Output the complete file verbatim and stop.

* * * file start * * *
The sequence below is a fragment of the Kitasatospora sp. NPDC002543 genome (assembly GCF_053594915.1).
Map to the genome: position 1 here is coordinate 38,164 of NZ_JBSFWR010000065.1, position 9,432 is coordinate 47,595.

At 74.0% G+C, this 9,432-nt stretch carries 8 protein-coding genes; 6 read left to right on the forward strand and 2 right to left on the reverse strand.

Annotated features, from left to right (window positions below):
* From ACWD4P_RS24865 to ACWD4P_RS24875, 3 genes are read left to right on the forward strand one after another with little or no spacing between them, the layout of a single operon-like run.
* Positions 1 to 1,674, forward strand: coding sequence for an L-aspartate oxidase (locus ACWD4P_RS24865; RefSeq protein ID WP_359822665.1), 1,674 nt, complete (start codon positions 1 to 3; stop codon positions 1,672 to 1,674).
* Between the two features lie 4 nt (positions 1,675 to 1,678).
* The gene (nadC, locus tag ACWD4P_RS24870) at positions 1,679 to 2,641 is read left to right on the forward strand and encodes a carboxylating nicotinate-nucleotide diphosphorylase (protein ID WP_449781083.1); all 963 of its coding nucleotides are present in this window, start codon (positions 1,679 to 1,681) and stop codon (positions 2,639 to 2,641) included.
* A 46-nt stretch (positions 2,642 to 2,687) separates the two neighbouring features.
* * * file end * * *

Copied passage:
The sequence below is a fragment of the Kitasatospora sp. NPDC002543 genome (assembly GCF_053594915.1).
Map to the genome: position 1 here is coordinate 38,164 of NZ_JBSFWR010000065.1, position 9,432 is coordinate 47,595.

At 74.0% G+C, this 9,432-nt stretch carries 8 protein-coding genes; 6 read left to right on the forward strand and 2 right to left on the reverse strand.

Annotated features, from left to right (window positions below):
* From ACWD4P_RS24865 to ACWD4P_RS24875, 3 genes are read left to right on the forward strand one after another with little or no spacing between them, the layout of a single operon-like run.
* Positions 1 to 1,674, forward strand: coding sequence for an L-aspartate oxidase (locus ACWD4P_RS24865; RefSeq protein ID WP_359822665.1), 1,674 nt, complete (start codon positions 1 to 3; stop codon positions 1,672 to 1,674).
* Between the two features lie 4 nt (positions 1,675 to 1,678).
* The gene (nadC, locus tag ACWD4P_RS24870) at positions 1,679 to 2,641 is read left to right on the forward strand and encodes a carboxylating nicotinate-nucleotide diphosphorylase (protein ID WP_449781083.1); all 963 of its coding nucleotides are present in this window, start codon (positions 1,679 to 1,681) and stop codon (positions 2,639 to 2,641) included.
* A 46-nt stretch (positions 2,642 to 2,687) separates the two neighbouring features.